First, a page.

Safe and Consistent Cannabis Products: A GMP Collective Webinar on Fit for Purpose Testing Methods

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This month’s webinar covered the many facets of fit for purpose testing of cannabis products.

On March 27th, 2024, the GMP Collective presented "Optimizing Quality: Exploring 'Fit for Purpose' Testing Methods in the Cannabis Industry," the nineteenth episode in their ongoing webinar series, When Things Go Wrong. Moderated by Bethany Moore, Director of Content Strategy and Market Growth for the GMP Collective, and joined by the CEO of the GMP Collective, David Vaillencourt, this episode covered the importance of using ‘fit for purpose’ testing methods for cannabis products. The guest speakers, Jini Glaros, CSO at Modern Canna Labs, and Dylan Wilks, CTO at Orange Photonics, provided a great amount of detail, personal experiences, examples, and advice on this topic.

The presenters began by defining what ‘fit for purpose’ means and why it is crucial for ensuring the safety and quality of cannabis products. Glaros explained this as: “We’re really talking about testing products in a way that tells the consumers what they’re truly getting, meaning that the results on a Certificate of Analysis (COA) they receive actually match what the consumer is going to get,” and provided examples. Wilks also noted how these processes have been applies to other similar industries and the importance of testing across a product’s lifecycle.

The panel then covered more facets of testing such as the types and purposes of tests for pesticides and molds, safety versus potency from a consumer’s perspective, margins of error in batch sizes, and labelling. They also discussed sample prep methods, matrix effect, and potency range. Glaros explained an internal experiment her laboratory conducted on the percentage range of cannabinoid content for a single batch of cannabis flower and how it exemplifies “lab shopping” in the industry.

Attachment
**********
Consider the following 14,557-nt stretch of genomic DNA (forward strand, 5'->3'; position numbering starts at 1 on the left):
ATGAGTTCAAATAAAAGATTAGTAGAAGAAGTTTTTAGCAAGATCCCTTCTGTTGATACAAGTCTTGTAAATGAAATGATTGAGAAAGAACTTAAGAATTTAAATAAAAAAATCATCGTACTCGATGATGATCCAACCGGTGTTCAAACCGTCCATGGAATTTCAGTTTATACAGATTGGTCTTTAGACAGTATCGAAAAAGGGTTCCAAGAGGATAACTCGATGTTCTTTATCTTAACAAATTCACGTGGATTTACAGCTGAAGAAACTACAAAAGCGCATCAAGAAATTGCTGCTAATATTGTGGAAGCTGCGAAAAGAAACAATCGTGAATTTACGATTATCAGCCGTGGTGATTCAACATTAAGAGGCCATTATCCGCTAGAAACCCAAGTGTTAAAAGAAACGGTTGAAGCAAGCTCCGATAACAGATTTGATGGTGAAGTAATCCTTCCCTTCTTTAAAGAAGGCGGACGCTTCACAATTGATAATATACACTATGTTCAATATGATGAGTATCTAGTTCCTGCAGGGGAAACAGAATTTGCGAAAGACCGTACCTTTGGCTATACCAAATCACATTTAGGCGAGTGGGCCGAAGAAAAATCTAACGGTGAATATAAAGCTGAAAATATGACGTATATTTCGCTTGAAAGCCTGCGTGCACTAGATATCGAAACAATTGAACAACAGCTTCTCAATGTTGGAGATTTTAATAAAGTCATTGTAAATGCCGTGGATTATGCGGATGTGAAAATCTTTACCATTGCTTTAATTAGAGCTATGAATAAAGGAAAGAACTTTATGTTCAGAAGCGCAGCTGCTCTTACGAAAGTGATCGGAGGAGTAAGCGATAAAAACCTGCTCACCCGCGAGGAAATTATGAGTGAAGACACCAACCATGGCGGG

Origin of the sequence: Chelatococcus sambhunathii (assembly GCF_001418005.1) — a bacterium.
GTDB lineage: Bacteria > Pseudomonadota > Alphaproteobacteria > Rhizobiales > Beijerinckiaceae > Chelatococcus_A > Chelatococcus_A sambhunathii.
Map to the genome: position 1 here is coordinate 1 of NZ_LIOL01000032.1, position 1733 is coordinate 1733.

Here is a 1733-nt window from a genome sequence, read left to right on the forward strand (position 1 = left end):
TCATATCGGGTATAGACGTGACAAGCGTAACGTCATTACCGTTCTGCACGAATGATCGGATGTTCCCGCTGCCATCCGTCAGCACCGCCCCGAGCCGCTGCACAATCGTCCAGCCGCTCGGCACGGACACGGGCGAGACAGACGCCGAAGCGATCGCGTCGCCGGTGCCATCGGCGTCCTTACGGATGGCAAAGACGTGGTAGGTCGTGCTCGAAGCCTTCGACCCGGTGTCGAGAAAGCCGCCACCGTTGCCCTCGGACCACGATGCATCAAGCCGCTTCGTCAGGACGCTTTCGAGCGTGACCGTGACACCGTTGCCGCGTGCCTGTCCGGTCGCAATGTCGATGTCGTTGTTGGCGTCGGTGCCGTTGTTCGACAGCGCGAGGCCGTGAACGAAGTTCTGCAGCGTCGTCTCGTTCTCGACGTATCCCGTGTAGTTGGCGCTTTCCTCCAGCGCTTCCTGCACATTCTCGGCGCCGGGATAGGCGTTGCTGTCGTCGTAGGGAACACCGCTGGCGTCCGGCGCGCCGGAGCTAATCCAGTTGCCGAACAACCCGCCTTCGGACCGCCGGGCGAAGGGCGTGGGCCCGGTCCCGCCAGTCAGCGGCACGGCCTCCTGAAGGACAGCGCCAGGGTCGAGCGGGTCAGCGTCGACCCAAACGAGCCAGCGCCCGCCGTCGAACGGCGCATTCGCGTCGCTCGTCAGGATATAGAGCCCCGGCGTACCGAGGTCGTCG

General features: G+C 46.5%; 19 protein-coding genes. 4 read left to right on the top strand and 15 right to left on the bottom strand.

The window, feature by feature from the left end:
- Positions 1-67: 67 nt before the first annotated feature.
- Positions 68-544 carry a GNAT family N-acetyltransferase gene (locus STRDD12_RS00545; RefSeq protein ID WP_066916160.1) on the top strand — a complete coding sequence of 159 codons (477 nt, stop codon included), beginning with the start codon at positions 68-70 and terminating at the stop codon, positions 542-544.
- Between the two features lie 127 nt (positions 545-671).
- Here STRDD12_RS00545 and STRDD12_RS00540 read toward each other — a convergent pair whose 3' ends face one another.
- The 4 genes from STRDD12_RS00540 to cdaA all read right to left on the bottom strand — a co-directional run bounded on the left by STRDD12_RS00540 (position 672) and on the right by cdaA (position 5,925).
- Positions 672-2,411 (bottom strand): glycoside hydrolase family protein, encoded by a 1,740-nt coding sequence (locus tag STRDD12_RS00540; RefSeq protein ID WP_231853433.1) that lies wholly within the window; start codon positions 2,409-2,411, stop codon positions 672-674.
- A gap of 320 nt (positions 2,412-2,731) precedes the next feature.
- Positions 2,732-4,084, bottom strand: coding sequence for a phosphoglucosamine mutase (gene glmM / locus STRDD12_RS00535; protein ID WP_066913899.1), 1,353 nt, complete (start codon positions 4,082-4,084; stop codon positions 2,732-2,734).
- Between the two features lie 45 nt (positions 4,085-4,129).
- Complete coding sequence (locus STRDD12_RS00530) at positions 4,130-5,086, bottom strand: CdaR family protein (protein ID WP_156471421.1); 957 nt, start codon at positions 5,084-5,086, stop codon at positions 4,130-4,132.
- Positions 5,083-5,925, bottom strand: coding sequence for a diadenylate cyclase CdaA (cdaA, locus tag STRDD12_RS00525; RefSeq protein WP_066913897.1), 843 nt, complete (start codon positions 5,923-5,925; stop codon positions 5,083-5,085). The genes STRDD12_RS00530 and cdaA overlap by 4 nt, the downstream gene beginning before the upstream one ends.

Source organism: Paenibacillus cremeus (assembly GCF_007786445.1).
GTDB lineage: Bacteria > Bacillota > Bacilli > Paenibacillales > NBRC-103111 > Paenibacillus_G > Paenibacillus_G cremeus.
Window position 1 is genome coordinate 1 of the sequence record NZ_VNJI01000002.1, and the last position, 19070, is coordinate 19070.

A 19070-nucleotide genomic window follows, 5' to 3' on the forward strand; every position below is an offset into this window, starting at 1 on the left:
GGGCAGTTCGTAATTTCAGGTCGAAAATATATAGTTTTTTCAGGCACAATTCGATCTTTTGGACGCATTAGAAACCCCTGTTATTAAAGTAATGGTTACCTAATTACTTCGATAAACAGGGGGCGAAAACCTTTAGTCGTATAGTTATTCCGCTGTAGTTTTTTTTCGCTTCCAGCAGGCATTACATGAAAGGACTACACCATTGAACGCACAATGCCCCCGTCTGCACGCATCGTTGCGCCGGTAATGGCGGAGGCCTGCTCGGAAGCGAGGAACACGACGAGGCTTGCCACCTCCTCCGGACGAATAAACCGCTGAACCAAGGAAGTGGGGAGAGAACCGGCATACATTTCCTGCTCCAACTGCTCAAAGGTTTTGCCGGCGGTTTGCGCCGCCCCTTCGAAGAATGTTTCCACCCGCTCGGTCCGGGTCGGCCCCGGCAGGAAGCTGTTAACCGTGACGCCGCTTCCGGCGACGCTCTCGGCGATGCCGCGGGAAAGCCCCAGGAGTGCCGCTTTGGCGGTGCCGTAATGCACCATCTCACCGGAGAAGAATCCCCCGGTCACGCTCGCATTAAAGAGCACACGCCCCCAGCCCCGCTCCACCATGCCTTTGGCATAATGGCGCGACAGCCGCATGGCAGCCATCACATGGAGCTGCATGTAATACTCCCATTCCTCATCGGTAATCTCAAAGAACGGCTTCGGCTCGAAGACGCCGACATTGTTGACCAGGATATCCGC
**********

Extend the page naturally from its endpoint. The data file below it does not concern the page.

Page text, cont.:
Some of the challenges laboratories face, the presenters explained, include having to follow state regulations that may not necessarily align with fit for purpose testing methods. They emphasized that working with accrediting bodies and organizations such as ASTM and AOAC to ensure that laboratories can provide accurate and reliable data to consumers. Vaillencourt summarized the ultimate goal of this type of cooperation: “That’s the importance of the opportunity to get alignment across our country for the betterment of patients at the end of the day.”

Adding to the concept of certification programs and accreditation bodies playing a role in validating proficiency and credibility of testing laboratories, Wilks pointed out that trust in the product is a main reason this is important. “Really being able to trust that people that are getting the product are getting what they’re expecting to get and having the process in place to do that is what these accreditation bodies are assisting with,” he explained. Glaros also noted the value of laboratory inspections in reaching this goal.

In offering advice to regulators, Wilks suggested looking at the unlicensed market and at hemp derived cannabinoids to see how regulations can be implemented to keep consumers safe. Glaros noted the importance of laboratories providing data to regulators and accrediting bodies in order to collaborate on the rules and best testing methods. Both Wilks and Glaros offered their insights for cannabis businesses that are implementing fit for purpose testing in order to improve product development, quality, and customer satisfaction, as well as some solutions for operators when receiving unexpected testing results.

To wrap up the hour-long webinar, the Glaros, Wilks, and Vaillencourt addressed questions from the audience, including trust in medical cannabis products without a COA and how much random testing a dispensary should conduct on products with COAs from the grower or manufacturer.

Find more information on GMP Collective webinars here or watch the full recording of this episode here.